Similar strategies can drive success in sports, business
By Helen Burnett-Nichols, Associate Editor
Acquiring the best players, making sure everyone works well together and implementing problem-solving strategies are the building blocks for a winning hockey season — but the same approaches can also be used to run a successful business, Vancouver corporate lawyer Jonathan Reilly tells AdvocateDaily.com.
Although Reilly, founder of English Bay Law Corporation, practises primarily in the areas of corporate/commercial law, private equity and mergers and acquisitions as well as real estate for both personal and corporate clients, he also provides legal services to hockey players and their families through his website Hockeylaw.ca. This can involve anything from buying real estate to setting up a company, depending on the stage of their career.
Via his experience coaching several minor hockey teams and his involvement with the B.C. hockey high-performance program and high-performance U-16 and U-15 tournaments over the last few years, Reilly has noticed that a number of interesting parallels can be drawn between business and the hockey world.
One quintessential area where hockey can provide important lessons for business is in the hiring process.
“Almost every employer out there talks about teamwork, building teams. In order to build the team, it requires a conscious effort and it also requires putting people in a place where they can work as a team. So when I'm hiring staff, one of the things I like to look for is whether or not they've ever played any team sports and then I ask them about their experience on the team,” says Reilly.
“When I'm putting the building blocks in place, I'm looking for people who can work as part of a team. In terms of building a team, from my end, there's a minimum skill, you have to have the capability to develop the skill. But what I'm also looking at is character. In terms of priority, character is a higher priority than skill. Skill can be taught. If I have someone who is capable but lacks a skill but they are intelligent, willing to work as part of a team and pleasant to be around then that's someone I can work with.”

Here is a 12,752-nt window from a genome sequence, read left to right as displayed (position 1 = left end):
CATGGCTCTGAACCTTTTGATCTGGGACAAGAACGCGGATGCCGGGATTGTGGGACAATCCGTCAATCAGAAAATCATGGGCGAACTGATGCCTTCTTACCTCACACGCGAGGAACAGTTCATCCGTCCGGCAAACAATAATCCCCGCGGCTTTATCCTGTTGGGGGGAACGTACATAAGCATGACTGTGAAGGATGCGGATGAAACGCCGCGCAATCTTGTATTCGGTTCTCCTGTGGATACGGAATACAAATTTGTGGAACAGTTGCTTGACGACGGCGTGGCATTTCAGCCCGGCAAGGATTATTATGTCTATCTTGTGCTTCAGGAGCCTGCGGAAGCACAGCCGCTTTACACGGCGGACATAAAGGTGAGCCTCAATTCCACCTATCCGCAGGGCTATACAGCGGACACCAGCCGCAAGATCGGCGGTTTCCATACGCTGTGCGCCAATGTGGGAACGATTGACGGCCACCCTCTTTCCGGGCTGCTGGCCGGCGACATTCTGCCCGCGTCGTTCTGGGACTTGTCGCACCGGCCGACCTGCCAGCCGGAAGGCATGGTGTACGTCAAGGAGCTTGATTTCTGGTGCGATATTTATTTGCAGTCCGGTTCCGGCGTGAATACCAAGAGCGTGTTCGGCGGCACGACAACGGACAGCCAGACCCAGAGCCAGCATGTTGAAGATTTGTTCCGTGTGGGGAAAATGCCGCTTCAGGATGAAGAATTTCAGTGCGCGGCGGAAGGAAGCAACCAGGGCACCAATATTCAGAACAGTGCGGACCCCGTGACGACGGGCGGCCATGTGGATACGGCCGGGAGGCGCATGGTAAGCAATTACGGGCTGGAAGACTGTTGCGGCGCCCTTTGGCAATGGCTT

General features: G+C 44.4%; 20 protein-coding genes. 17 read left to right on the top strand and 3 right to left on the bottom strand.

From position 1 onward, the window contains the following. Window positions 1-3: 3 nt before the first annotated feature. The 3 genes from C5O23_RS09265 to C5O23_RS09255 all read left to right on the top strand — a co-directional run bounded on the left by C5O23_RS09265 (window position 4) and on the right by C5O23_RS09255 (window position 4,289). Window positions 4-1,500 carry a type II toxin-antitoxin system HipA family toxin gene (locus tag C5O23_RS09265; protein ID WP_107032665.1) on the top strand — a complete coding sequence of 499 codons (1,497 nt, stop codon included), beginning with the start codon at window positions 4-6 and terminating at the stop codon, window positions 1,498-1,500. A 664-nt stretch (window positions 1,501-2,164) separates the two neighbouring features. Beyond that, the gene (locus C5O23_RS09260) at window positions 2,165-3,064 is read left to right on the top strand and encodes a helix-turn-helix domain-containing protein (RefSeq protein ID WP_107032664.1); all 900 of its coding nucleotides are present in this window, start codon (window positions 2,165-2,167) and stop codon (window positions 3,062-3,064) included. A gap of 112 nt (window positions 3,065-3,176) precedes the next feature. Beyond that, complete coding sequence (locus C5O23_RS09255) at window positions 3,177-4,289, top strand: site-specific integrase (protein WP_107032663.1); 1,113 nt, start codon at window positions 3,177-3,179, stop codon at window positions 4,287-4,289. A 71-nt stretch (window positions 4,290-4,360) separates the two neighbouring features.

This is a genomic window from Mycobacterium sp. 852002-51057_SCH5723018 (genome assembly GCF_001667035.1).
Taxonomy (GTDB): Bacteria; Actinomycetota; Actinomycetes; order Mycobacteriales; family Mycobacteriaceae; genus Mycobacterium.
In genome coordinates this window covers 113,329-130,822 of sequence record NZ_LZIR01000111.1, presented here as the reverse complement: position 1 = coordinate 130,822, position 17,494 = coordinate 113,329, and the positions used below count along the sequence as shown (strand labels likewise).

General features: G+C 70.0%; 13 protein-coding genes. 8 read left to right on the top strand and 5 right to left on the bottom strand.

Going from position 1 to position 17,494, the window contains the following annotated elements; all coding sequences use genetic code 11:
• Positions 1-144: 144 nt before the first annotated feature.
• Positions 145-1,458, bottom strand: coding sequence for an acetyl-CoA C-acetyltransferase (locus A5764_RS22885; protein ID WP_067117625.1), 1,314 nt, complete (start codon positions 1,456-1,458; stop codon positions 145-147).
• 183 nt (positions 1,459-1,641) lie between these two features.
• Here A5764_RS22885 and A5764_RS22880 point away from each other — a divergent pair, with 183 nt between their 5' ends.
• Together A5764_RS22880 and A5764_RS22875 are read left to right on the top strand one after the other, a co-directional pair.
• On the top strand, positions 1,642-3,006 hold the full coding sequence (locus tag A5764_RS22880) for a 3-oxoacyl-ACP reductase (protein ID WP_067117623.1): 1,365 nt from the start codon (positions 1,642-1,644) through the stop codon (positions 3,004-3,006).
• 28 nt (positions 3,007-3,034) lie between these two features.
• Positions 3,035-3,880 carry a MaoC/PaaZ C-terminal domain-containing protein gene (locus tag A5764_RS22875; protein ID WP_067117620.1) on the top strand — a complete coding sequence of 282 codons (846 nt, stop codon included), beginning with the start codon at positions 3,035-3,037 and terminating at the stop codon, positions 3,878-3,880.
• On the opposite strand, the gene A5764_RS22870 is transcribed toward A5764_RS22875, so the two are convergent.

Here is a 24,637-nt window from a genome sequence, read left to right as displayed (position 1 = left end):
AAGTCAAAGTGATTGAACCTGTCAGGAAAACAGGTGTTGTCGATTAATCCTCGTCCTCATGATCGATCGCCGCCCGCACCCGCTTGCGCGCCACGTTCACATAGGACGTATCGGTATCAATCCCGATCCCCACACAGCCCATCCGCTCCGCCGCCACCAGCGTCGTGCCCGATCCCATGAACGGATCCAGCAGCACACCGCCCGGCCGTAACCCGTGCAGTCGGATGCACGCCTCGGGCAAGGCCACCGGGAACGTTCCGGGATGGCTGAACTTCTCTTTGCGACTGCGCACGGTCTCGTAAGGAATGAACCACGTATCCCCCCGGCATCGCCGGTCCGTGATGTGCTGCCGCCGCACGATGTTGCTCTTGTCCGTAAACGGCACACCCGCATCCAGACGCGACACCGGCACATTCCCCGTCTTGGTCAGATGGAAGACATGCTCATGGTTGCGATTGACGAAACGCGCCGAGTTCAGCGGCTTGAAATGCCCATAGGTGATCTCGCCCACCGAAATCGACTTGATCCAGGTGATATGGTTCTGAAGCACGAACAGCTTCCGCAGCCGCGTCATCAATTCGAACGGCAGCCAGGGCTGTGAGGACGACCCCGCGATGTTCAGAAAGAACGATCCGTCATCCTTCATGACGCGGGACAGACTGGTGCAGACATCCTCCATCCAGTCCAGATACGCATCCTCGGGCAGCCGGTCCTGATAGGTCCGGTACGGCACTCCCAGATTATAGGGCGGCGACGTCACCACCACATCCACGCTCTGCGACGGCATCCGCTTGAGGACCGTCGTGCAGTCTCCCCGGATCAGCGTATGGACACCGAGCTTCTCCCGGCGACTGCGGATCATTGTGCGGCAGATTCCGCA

Although most sports emphasize skill and competition, an inward focus can take away from the team’s overall success, he adds.
“You get in hockey what are called ‘cancers in the room,’ and that player is someone who plays for themselves; they always try to get the puck, they always try to be the first in the limelight. I'm not talking about competitive spirit — they're selfish, it's all about them,” explains Reilly.
However, he says, “The truly great players are competitive and they have the skill but they also make their teammates play better.”
Reilly points to an example of a particularly good hockey player who not only had the most goals, but also the most assists.
“He made the people he played with better than they were when they were without him. And people appreciate that. If you go on the ice and the guy who can score at will gives you the puck so you can score, first off, you're going to give him the puck anytime because you know there's a good chance you're going to get it back and be in a position to score. You're going to enjoy playing with that person as well. I think business can learn from that — people who help each other out, people who make each other better by working with them.”
For management, it is critical to encourage employees and lead by example.
“If you want people to do good work, you've got to do good work. If you want people to help each other out you have to willing to help them out and helping doesn't mean doing their job for them,” says Reilly.